Threat surveys

For many of the small felids, including Pallas’s cat, detailed knowledge on the range of threats, trend in threats or to what extend threats are having on local populations, is often very limited. Such a lack of knowledge can have a negative impact on implementing effective conservation action. With species that have an extensive range, like the Pallas’s cat, it is also likely that there will be a variety of threats dependent on what part of the range you look at. Obtaining such accurate data is, as a result, a big challenge for conservation projects as it can often be linked to the local knowledge, or lack of, toward the target species. PICA has been delivering activities focused on collecting data from across the species range using standardised threat surveys. These surveys are also being used to gather data on the general knowledge of the species which in turn supports the design and distribution of the educational materials. PICA surveys were translated into several range country languages and distributed by range country researchers as well as an MSc student, sponsored by PICA, from the National University of Mongolia.

To date PICA has compiled results from over 400 completed surveys conducted across 5 range countries (Mongolia, Pakistan, Uzbekistan, Kyrgyzstan and Nepal). “Researchers” surveys were completed by the range country researchers to collect data on what was considered “expert knowledge” and to be used as a comparative tool against local knowledge. “Herder” surveys were used within villages and communities living alongside suspected or known Pallas’s habitats and collected data from local knowledge.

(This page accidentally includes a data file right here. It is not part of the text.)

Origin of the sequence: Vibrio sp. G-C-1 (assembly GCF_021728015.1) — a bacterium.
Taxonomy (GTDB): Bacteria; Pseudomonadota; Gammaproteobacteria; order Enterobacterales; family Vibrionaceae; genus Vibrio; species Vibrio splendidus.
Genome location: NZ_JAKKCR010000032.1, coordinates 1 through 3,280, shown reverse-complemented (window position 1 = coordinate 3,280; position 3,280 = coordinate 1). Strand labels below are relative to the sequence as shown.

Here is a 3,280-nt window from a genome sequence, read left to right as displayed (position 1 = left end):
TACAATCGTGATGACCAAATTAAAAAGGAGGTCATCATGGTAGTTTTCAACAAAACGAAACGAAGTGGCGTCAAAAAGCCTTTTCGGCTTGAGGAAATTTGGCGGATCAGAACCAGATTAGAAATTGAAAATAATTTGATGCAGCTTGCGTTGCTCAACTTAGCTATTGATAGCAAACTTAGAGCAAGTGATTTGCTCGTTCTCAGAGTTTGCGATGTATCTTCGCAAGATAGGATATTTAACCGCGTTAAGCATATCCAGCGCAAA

Data from this work has been used in the recent Pallas’s cat IUCN Status review and is, to date, one of the most comprehensive standardised studies on Pallas’s cat threats across range countries. See below for the full project report.

These surveys have been translated for use in several languages and are freely downloadable here for use with any field expedition or study.

Survey for herders & locals
English survey herders
Russian herder survey
Uzbek herder survey